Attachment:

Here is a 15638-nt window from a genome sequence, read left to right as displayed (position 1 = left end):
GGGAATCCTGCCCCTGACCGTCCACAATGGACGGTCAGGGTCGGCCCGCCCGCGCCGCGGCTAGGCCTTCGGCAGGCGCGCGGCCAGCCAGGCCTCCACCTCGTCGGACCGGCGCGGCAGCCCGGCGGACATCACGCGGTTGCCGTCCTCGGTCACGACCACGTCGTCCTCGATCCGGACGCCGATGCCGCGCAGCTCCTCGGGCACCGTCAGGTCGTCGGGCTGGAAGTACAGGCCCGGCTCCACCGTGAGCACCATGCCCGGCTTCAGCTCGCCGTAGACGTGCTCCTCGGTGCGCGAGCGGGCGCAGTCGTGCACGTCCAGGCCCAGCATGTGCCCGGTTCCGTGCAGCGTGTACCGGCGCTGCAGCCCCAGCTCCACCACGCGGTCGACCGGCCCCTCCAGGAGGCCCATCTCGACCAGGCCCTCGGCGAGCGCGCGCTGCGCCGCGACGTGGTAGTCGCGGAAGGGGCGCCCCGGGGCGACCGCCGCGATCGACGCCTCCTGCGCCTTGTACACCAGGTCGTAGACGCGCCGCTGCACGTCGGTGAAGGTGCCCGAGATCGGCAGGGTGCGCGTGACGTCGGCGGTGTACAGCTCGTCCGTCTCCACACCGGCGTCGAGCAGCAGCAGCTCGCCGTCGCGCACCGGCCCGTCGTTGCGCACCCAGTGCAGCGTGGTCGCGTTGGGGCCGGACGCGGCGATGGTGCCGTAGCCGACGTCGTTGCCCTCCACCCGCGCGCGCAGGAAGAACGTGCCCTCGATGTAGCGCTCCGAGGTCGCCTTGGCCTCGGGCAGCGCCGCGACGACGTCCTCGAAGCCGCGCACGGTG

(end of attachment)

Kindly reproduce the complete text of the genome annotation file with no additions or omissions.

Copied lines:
Here is a 15638-nt window from a genome sequence, read left to right as displayed (position 1 = left end):
GGGAATCCTGCCCCTGACCGTCCACAATGGACGGTCAGGGTCGGCCCGCCCGCGCCGCGGCTAGGCCTTCGGCAGGCGCGCGGCCAGCCAGGCCTCCACCTCGTCGGACCGGCGCGGCAGCCCGGCGGACATCACGCGGTTGCCGTCCTCGGTCACGACCACGTCGTCCTCGATCCGGACGCCGATGCCGCGCAGCTCCTCGGGCACCGTCAGGTCGTCGGGCTGGAAGTACAGGCCCGGCTCCACCGTGAGCACCATGCCCGGCTTCAGCTCGCCGTAGACGTGCTCCTCGGTGCGCGAGCGGGCGCAGTCGTGCACGTCCAGGCCCAGCATGTGCCCGGTTCCGTGCAGCGTGTACCGGCGCTGCAGCCCCAGCTCCACCACGCGGTCGACCGGCCCCTCCAGGAGGCCCATCTCGACCAGGCCCTCGGCGAGCGCGCGCTGCGCCGCGACGTGGTAGTCGCGGAAGGGGCGCCCCGGGGCGACCGCCGCGATCGACGCCTCCTGCGCCTTGTACACCAGGTCGTAGACGCGCCGCTGCACGTCGGTGAAGGTGCCCGAGATCGGCAGGGTGCGCGTGACGTCGGCGGTGTACAGCTCGTCCGTCTCCACACCGGCGTCGAGCAGCAGCAGCTCGCCGTCGCGCACCGGCCCGTCGTTGCGCACCCAGTGCAGCGTGGTCGCGTTGGGGCCGGACGCGGCGATGGTGCCGTAGCCGACGTCGTTGCCCTCCACCCGCGCGCGCAGGAAGAACGTGCCCTCGATGTAGCGCTCCGAGGTCGCCTTGGCCTCGGGCAGCGCCGCGACGACGTCCTCGAAGCCGCGCACGGTG